Marks & Spencer, a major UK high-street retailer, has taken out full page ads in newspapers apologizing for its policy of charging an extra $3 for bras that are size DD or larger. The ad (pictured) says "we boobed."
Context: This sounds trivial until you realize that everyone -- everyone -- in the UK buys their underwear at M&S. The apology ad explains:
It's true our fantastic quality larger bras cost more money to make, and we felt it was right to reflect this in the prices we charged. Well, we were wrong, so as of Saturday 9 May, the storm in a D cup is over!M&S had been under siege from an internet-based protest group, Busts 4 Justice, founded by 19-year-old Becky Mount to represent larger women who felt they shouldn't have to pay more for their clothing. Check out their Facebook page. The AP:
The group, which grew exponentially in the last few days, had vowed to challenge ... M&S executives at the company's annual meeting this summer. Mount said this threat, and growing media support for their crusade, made the company's leaders realize they were losing the public relations battle.There's a priceless interview with Mount's cofounder, Beckie Williams, in The Argus. Sample quote:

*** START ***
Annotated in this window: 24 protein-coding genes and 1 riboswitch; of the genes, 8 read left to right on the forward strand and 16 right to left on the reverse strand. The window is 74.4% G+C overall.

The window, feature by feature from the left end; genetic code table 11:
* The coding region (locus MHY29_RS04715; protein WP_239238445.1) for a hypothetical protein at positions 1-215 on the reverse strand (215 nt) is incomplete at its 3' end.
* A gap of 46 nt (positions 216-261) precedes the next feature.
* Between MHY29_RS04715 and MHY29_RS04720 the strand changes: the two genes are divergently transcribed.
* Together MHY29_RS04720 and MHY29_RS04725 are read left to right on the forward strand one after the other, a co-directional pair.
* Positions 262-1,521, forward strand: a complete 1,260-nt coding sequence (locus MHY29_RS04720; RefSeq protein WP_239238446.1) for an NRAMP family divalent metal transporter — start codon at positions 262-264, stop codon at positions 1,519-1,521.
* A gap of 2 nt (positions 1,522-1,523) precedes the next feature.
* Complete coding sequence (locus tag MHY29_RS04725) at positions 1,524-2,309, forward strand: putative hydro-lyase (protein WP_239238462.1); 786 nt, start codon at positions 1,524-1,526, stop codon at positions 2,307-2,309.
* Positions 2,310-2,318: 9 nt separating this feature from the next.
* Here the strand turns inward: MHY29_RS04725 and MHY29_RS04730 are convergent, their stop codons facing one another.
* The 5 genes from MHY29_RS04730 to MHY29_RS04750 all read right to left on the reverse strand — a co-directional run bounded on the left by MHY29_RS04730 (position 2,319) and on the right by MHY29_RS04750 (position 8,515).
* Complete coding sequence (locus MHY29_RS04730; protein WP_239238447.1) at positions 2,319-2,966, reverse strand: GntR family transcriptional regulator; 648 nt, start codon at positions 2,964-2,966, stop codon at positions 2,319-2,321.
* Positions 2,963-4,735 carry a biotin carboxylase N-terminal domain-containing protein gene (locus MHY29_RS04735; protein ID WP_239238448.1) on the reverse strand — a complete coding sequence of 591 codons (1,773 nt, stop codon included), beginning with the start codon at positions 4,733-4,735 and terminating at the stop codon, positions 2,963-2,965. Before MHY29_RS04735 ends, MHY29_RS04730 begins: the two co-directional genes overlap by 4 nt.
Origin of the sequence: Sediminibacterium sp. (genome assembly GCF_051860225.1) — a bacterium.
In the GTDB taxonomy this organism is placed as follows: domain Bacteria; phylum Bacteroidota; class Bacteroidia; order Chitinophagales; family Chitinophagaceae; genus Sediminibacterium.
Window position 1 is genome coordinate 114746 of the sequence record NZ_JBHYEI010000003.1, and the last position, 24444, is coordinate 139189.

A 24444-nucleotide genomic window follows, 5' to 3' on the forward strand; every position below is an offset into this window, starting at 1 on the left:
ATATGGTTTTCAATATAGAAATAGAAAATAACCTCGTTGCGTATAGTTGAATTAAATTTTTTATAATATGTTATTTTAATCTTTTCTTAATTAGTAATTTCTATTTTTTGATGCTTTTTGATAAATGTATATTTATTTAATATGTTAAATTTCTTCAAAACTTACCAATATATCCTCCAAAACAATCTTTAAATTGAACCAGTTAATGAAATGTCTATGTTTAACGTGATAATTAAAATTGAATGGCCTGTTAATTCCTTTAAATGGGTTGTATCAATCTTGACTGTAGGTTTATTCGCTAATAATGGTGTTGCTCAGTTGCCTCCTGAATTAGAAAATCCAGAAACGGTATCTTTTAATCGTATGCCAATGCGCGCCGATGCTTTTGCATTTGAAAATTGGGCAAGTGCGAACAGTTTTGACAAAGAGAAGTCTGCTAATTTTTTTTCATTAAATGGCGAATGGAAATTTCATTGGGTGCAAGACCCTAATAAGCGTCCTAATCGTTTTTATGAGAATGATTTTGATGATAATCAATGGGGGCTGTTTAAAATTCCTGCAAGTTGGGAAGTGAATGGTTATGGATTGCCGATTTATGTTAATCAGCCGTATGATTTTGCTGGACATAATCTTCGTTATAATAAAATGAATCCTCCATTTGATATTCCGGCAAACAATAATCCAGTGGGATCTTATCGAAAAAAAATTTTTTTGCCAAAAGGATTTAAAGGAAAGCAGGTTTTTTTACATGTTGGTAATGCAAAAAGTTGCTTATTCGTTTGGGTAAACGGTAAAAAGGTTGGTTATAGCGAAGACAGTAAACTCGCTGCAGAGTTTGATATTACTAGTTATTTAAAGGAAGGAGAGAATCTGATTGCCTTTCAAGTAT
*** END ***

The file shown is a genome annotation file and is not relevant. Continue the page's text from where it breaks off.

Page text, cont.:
''They didn't want a lot of big-breasted women storming their meeting,'' said Mount, 19. ''I think they realized they were dealing with a much bigger force than they thought originally, and that we weren't going to go away.''
I'd been whingeing about it for months and in October I wrote to Marks & Spencer about it and it wrote back to say bigger bras cost more to make.
I wrote again, asking why it didn't apply the same policy to knickers.
- See previous coverage of fake advertising controversies:
- CNN Won't Run Anti-Abortion Ad Featuring Obama
- Calvin Klein's "Banned" Orgy Ad Is Part of Predictable Fake Controversy Trend
- PETA's "banned" Super Bowl commercial features mostly naked models doing suggestive things with vegetables.
- GoDaddy traditionally runs a "tame" version of its sexy ad on the Super Bowl and carries an "uncut" version on its web site.
- Los Angeles-based ad shop Cesario Migliozzi attempted to buy a Super Bowl ad and then auction off the ad in seconds-long chunks to other advertisers.
- Apparel maker Weatherproof was "banned" from buying a 2-second ad on the Super Bowl.